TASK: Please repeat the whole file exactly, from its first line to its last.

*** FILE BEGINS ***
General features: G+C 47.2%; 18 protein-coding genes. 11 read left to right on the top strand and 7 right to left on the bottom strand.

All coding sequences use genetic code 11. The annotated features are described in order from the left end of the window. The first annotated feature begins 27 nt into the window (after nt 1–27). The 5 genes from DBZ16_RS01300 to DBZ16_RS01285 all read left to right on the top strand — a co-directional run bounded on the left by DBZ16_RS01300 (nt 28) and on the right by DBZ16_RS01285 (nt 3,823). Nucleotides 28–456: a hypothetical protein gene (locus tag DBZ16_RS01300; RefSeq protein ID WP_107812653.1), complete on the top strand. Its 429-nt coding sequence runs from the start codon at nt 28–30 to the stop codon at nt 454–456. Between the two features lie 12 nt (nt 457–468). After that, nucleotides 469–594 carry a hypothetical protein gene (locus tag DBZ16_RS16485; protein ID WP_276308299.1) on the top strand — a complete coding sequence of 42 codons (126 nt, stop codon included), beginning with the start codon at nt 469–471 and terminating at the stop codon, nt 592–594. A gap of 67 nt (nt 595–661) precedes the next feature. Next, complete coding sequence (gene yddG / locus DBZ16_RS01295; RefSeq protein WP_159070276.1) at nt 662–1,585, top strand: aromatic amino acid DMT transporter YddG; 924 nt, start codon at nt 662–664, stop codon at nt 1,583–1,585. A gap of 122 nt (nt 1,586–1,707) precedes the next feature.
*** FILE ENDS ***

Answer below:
General features: G+C 47.2%; 18 protein-coding genes. 11 read left to right on the top strand and 7 right to left on the bottom strand.

All coding sequences use genetic code 11. The annotated features are described in order from the left end of the window. The first annotated feature begins 27 nt into the window (after nt 1–27). The 5 genes from DBZ16_RS01300 to DBZ16_RS01285 all read left to right on the top strand — a co-directional run bounded on the left by DBZ16_RS01300 (nt 28) and on the right by DBZ16_RS01285 (nt 3,823). Nucleotides 28–456: a hypothetical protein gene (locus tag DBZ16_RS01300; RefSeq protein ID WP_107812653.1), complete on the top strand. Its 429-nt coding sequence runs from the start codon at nt 28–30 to the stop codon at nt 454–456. Between the two features lie 12 nt (nt 457–468). After that, nucleotides 469–594 carry a hypothetical protein gene (locus tag DBZ16_RS16485; protein ID WP_276308299.1) on the top strand — a complete coding sequence of 42 codons (126 nt, stop codon included), beginning with the start codon at nt 469–471 and terminating at the stop codon, nt 592–594. A gap of 67 nt (nt 595–661) precedes the next feature. Next, complete coding sequence (gene yddG / locus DBZ16_RS01295; RefSeq protein WP_159070276.1) at nt 662–1,585, top strand: aromatic amino acid DMT transporter YddG; 924 nt, start codon at nt 662–664, stop codon at nt 1,583–1,585. A gap of 122 nt (nt 1,586–1,707) precedes the next feature.